Long nails are increasingly becoming acceptable in many professional settings. However, accent nails, 3D decals, and claw-like shaped nails may be unacceptable even in some environments where acrylic and long nails are considered acceptable.

Unless your organization explicitly allows or encourages such forms of self-expression, it’s advisable to refrain from wearing long and designed nails to the workplace.

Keep in mind that while companies themselves may have no problems with such forms of self-expression, their clients may. This is improving as companies continue to institute cultures that encourage self-expression to boost employee morale and increase productivity.

Can Students Wear Fake Nails To School

Most districts and educational institutions have strict policies when it comes to the appearance of their students. Even in the case of public schools which mostly do not mandate school uniforms, some form of dress code is enforced.

Schools are training grounds for the young and regulations are instituted to facilitate activities and student learning. Students are expected to adhere to these policies including ones on their dress code.

Students like to express themselves and also try new things especially when it comes to their appearance. Unfortunately, a focus on this can be time-consuming and negatively impact the student’s academics.

Although these dress code policies are instituted by educational institutions, do they say anything about their long and acrylic nails? Are students allowed to wear acrylic nails to school?

No, most educational institutions have dress code policies barring students from wearing acrylic and long nails to avoid students unintentionally causing injuries, getting in the way of experiments, and to facilitate easier writing.

Why Students Are Prohibited From Wearing Long Nails

Most educational institutions especially those at the pre-tertiary education levels have policies that prohibit students from wearing acrylic nails or simply having long nails. Reasons for such policies include:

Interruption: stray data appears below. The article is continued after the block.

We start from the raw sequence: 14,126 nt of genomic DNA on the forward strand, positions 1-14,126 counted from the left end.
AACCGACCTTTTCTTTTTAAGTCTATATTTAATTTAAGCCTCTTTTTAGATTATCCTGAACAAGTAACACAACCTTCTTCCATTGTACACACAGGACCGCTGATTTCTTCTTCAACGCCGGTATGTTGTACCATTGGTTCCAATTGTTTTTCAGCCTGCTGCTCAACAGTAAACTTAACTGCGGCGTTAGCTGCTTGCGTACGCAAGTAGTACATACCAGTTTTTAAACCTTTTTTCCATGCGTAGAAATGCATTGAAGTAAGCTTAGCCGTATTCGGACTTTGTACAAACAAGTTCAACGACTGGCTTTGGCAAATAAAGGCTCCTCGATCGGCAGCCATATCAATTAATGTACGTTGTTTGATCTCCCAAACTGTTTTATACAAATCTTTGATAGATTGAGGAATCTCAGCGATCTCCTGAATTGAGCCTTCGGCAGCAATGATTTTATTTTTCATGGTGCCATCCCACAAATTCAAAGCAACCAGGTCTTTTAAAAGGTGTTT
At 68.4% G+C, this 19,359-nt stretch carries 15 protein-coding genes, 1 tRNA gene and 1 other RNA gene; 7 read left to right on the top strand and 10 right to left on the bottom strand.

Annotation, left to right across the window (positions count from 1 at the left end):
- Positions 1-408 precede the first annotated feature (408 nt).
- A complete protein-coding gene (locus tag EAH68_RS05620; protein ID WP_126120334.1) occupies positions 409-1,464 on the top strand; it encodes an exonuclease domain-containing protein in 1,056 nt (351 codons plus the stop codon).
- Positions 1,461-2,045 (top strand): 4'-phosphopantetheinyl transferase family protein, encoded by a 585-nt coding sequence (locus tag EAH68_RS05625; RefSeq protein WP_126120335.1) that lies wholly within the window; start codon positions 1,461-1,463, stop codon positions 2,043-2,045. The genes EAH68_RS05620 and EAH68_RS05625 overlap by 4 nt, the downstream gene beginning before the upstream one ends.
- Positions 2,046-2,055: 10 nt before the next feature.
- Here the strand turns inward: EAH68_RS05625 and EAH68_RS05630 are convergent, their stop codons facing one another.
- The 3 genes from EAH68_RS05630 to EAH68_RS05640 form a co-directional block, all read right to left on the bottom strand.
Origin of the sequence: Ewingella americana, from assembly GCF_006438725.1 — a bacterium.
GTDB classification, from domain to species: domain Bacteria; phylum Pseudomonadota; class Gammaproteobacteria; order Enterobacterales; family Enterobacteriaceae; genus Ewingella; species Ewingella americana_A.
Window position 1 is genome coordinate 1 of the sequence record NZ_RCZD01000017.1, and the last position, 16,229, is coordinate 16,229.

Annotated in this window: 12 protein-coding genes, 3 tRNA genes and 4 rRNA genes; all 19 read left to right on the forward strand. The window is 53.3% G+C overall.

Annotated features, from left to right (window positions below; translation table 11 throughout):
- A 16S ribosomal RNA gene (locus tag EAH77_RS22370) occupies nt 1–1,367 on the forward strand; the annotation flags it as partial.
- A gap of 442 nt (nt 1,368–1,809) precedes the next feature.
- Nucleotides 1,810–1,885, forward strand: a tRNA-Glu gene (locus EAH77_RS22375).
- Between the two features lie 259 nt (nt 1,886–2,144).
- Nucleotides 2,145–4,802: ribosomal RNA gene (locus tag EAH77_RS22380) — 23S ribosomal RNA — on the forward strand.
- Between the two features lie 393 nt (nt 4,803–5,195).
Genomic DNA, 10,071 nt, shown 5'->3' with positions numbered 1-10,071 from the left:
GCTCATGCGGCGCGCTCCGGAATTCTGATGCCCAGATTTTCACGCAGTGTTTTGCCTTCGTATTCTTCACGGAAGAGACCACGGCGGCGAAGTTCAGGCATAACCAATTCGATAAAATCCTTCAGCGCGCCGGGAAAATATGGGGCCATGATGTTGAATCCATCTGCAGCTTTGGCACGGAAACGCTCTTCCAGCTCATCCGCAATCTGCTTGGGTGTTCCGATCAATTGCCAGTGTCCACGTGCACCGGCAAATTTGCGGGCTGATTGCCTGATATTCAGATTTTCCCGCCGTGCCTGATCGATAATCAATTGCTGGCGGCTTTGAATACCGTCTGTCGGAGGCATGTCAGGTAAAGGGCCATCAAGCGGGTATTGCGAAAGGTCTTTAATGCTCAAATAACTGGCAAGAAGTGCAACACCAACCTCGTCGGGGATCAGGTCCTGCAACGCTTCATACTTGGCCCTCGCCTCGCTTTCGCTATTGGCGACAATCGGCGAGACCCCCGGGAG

Accidental Injury

Accidents happen especially in school environments where days are full of activities. Simply being careful may not be enough as accidents happen. To avoid a student accidentally injuring themselves or another student, it’s easier to simply prohibit students from wearing long nails.

Even in cases where a student’s artificial nails may not be sharp, schools cannot check every student’s fingers to ensure that their long or acrylic nails aren’t sharp daily. Simply instituting policies against it would go a long way to preventing any associated injuries.

Difficulty Writing

Writing is an essential and unavoidable part of the life of a student as they need to take lecture notes within a short time frame. Additionally, students are expected to complete quizzes and examinations in a limited time frame in school.

Long nails become a huge liability as a student with long nails may find it difficult to keep up with the pace of their lecturer’s speech or even find it difficult to write fast enough during examinations.

This reduction in efficiency can lead to unsolved questions which could result in the student failing the test.

Wasted Time

Students can spend a lot of time on their nails to get them to their liking. They can spend considerable time on 3d designs for their acrylic nails. Time, which could have been better used on their studies and assignments.


While the cost of acrylic nails could depend on various factors including location, salon, and technician, students could save the money spent on these for other necessities. Designing them could also lead to additional costs on the part of the student. Money that could have been used productively in their education.


Adults with long nails are aware of how easily they can attract dirt and the consequences of improper hygienic practices. As a result, they practice good hygiene by washing their hands well and regularly. Unfortunately, most students at a younger age are uneducated about hygiene and have little experience with consequences.

Akshay Vikhe

I am an aspiring Data Scientist with a huge interest in technology. I like to review courses that are genuine and add real value to student’s careers. Read my story